A small colony of this much loved Australian marsupial now lives in the reserve, and while we can't guarantee that you will see one during your visit, looking is half the fun.

A short graded walking track and  picnic facilities are provided within the reserve, which is located along the road from Lismore to Woodburn.

Take the time while your are there to visit the Aboriginal Bora Ring a kilometre back down the road towards Wyrallah.  It is fenced and marked with a description board.

Tyagarah Nature Reserve

A daily vehicle entry fee applies to this nature reserve at the end of Grays Lane, which protects a coastal dune system between Byron Bay and Brunswick Heads.

Eight kilometres of unspoilt beach and an impressive backdrop of coastal heath await visitors.  There are bushwalking tracks behind the dunes that bushwalkers and birdwatchers can enjoy exploring, or you can go for a quiet walk along the beach, looking out for whales during the migration season.

Access is ten kilometres north of Byron Bay off the Pacific Highway.  Limited parking is available opposite public toilet facilities, and it's a short walk to picnic tables located in dunes behind the beach. 

Clothing optional beach

Please note that the beach area adjacent to the reserve, south of the picnic area at the end of Grays Lane, has been designated a "clothes optional beach" by Byron Shire Council.  The clothes optional area stretches for 800m and starts 200m south of Grays Lane.

While most people tend to access the "clothes optional" section closer to Byron Bay, from North Belongil Beach via Bayshore Drive, visitors to Tyagarah Nature Reserve via Grays Lane entry, should be aware of this known use. NSW NPWS states; "Please note that the beach south adjacent to the reserve is designated as a ‘Clothes Optional Area’." (, accessed 25/11/20)

See also: 28th Jan 2018: Tweed Daily News; Police fine 15 people for nudity, sex on beach.

Victoria Park Nature Reserve

Located approximately seven kilometres south of Alstonville on Wardell Road, Victoria Park is well placed for a day visit from Lismore or Ballina.

It is hard to imagine that this tiny remnant of rainforest is nearly all that is left of an area once known as the "Big Scrub", believed to have once covered an area of some 73,000 hectares.

Indicative Big Scrub rainforest

By 1900 this largest area of tall subtropical rainforest was all but totally destroyed by the timbergetters of the time.  While only 17.5Ha in area, Victoria Park contains 8Ha of undisturbed rainforest.

Birdlife is plentiful here, where 152 different tree species have also been identified, with many examples of strangler figs, along with white booyong, yellow-wood, bumpy ash, red bean and Moreton Bay figs.

Wild growing examples of the Macadamia Nut tree (Macadamia tetraphylla), Australia's first native food plant to be commercially grown, can be found in the park.

An informative display and track signs cater for the enquiring mind.  A specially constructed boardwalk is suitable for wheelchairs, and other walking tracks allow you to travel back in time beneath a canopy of towering trees.

Facilities include car parking, shelter shed, fireplaces, picnic tables and toilets.

See also: Curious North Coast: Why was the Big Scrub, nearly 75,000 hectares of rainforest in northern NSW, cleared?

Whian Whian State Conservation Area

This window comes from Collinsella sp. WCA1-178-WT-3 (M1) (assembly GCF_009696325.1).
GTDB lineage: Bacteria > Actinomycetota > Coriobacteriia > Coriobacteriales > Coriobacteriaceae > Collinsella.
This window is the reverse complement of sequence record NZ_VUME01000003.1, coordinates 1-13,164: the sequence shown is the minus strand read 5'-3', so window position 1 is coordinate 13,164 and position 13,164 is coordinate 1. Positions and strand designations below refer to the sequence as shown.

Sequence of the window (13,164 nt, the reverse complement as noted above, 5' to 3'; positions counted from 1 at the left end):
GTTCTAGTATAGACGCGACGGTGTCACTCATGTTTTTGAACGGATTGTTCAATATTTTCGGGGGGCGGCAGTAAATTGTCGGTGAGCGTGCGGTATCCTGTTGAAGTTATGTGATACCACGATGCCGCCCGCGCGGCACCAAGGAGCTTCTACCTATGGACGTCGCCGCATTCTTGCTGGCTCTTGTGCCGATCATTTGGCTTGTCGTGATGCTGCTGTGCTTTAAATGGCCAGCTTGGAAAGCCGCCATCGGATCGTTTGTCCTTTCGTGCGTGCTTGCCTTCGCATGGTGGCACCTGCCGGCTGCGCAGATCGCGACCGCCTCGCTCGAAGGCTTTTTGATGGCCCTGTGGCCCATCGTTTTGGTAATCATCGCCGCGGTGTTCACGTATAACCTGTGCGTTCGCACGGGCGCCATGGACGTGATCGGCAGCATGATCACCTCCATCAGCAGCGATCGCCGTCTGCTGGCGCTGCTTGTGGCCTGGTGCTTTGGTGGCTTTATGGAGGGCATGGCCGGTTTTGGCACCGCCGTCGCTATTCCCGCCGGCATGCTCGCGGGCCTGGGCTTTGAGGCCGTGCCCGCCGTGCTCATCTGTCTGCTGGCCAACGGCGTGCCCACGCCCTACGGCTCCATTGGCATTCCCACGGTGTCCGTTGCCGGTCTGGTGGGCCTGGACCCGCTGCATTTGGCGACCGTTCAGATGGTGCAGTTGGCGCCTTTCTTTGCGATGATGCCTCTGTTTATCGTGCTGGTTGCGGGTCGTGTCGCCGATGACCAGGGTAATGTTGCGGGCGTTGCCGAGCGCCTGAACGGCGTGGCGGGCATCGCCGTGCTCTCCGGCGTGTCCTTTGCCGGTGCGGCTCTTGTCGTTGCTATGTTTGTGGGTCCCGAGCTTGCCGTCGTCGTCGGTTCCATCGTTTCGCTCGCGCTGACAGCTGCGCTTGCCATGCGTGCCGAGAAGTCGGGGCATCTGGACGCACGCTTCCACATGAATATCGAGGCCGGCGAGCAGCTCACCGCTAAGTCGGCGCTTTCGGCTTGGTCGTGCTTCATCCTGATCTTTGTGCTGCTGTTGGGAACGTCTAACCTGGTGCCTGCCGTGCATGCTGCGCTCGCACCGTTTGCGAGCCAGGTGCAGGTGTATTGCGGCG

Nightcap Track signage, Nightcap National Park

A former state forest, Whian Whian State Conservation Area (SCA) was created in 2003 to protect an area surrounded by Nightcap National Park.

You can camp or picnic in the rainforest at Rummery Park - a former logging camp, where there's easy access and you can enjoy some of the day walks, or go on a mountain bike ride.

Rummery Park campground facilities include picnic tables, showers, toilets and shelters.

It is very popular during school holidays, and with overnight bushwalkers trekking the Historic Nightcap track from Mount Nardi, about 18km to the west.

The campground is maintained by NSW NPWS, while the SCA assets (forest, flora and fauna) are under State Forest control for their "potential exploration".

Wilson Nature Reserve

One of the eleven major remnants of the "Big Scrub", Wilson Nature Reserve covers an area of 27 hectares. A 1km walking track starts from either Wyrallah Road or the reservoir on City View Drive out of Lismore.

This reserve contains the only significant patch of Dry Rainforest left from the "Big Scrub", and is significant for the presence of Sweet myrtle (Austromyrtus fragrantissima), the endangered Marbled frogmouth, and a small Koala population.

Wooyung Nature Reserve

Wooyung Nature Reserve is is located on the far north coast of NSW between Pottsville to the north and the locality of Wooyung to the south, and consists of 87 hectares of coastal land bisected by the Tweed Coast Road.

Mooball Creek constitutes the reserve's western boundary, while the eastern boundary is the mean low water mark of the South Pacific Ocean along approximately 2.5km of Mooball Beach and Wooyung Beach.

The reserve was gazetted as a nature reserve on 1st January 1999, and named as Wooyung Nature Reserve due to its proximity to the township of Wooyung, as well as the part inclusion of Wooyung Beach within the boundaries of the reserve.

More information >> Wooyung Nature Reserve

Webmaster: Advisories on this page checked/updated: 4pm, 1st June, 2022.

Some Northern Rivers region local closures include full park closures (Wollumbin NP), or part closures due to flood or bushfire damage, or for upgrades to camp grounds, facilities, walking tracks etc.  Please check all alerts list for the full list of NSW national parks closures before planning your visit.

Please also check any park alerts current for Gold Coast and Scenic Rim parks.

References and Readings